As we split a large order of nachos and cooled off in the shade, I began to do an on-line search for a place to stay.  Prices seemed a little steep, but hey, it’s the beach!  Reinvigorated after some food and ice water, I paid the check and we prepared to leave.

“Y’all be careful in all that craziness out there this weekend, you hear?” said our waitress as we left.  I smiled and thanked her, not sure what she was talking about.

We soon found out.  We had stumbled into Myrtle Beach on the first night of the Carolina Country Music Festival.  An extra 30,000+ country music fans were also there to see and hear Luke Bryan, the Zac Brown Band, Toby Keith, Cole Swindell, Brett Eldredge and a whole bunch more.  It was the first Country Music Festival since a madman opened fire with Jason Aldean on the stage in Las Vegas last October.

View of the stage from the outside looking in as festivities were just getting underway

My wife was ready for some A.C., so we headed to our home for the night – the Marriott Myrtle (One Mile From the) Beach Courtyard.  As soon as I got Val comfortably settled, I headed back to the craziness at the beach for my daily 3-mile walk.

Never have I ever seen so many girls wearing shorts and cowboy boots all gathered together in one place.  Though I had no ticket to the concert, it was interesting just to walk around.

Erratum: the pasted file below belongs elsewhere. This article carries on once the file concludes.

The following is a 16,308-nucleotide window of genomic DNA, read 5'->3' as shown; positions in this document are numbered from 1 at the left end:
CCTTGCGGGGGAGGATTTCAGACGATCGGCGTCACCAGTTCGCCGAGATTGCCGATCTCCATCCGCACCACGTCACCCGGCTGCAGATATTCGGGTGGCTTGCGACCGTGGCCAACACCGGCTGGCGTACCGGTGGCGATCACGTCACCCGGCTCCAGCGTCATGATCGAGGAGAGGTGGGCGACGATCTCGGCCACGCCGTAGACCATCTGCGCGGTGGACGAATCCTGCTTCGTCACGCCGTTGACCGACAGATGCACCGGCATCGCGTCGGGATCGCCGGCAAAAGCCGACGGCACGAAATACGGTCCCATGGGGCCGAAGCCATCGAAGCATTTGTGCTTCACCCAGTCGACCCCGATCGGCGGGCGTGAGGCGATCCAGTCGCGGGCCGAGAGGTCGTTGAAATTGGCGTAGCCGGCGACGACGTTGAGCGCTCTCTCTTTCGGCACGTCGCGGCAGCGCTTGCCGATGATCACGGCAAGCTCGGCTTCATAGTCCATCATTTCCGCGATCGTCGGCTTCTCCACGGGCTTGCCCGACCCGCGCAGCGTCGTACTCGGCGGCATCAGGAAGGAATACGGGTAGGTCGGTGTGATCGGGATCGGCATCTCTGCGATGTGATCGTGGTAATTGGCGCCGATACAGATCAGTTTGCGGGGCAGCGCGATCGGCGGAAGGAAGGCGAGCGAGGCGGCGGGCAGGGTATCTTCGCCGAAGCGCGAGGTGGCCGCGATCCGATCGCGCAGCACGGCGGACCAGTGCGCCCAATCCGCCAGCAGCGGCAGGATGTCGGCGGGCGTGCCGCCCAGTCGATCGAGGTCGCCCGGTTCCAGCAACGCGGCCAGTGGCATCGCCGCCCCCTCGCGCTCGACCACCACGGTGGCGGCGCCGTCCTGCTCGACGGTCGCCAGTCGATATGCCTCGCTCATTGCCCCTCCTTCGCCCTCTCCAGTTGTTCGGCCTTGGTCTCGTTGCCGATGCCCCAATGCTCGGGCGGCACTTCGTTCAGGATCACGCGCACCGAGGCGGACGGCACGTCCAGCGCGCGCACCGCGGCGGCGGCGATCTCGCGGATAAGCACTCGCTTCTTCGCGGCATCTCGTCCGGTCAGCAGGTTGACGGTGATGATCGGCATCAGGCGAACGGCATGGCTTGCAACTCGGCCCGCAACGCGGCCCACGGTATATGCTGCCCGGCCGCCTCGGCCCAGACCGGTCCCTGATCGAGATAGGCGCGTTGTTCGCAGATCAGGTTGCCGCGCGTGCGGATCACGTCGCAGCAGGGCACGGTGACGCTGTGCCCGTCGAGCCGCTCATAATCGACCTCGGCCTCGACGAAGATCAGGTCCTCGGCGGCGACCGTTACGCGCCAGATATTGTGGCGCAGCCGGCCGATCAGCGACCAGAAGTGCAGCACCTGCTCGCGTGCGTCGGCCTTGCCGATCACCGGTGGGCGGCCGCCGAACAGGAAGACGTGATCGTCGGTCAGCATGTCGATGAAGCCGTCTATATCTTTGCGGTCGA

Cheaper too!

From Myrtle Beach looking south toward the Carolina Country Music Festival Venue

From Andy and Barney and Opie to Luke and Zac and Toby – Day Three of our vacation was full of pleasant surprises.

We would not be so lucky on Day 4.

Goodbye, Damascus – Hello, Mt. Airy

Our Summer Vacation – Day 3

After a great night in our secluded cabin beside Laurel Creek, I picked up my brother early the next morning.  For the second morning in a row, my wife and I had an economical breakfast with him at the small eating area inside the Food Town Grocery Store.

Before this trip we hadn’t seen my brother for over three months.  With his traveling job, that wasn’t unusual.  My wife and I were headed east in our car.  My brother was headed north on foot carrying his newly restocked (translation: heavier) backpack.  God only knew when we would see him again.

In the mini-series Lonesome Dove, retired Texas Ranger Augustus McCrae observed “There’s nothing like exploring new country on a good horse!”  Shortly after he said that he had an arrow in his leg courtesy of a current inhabitant of the new country he was exploring.

My wife and I would be exploring new country in a reliable car.  My brother would be exploring new country on semi-reliable legs.  It was a beautiful day,  Let the adventure begin!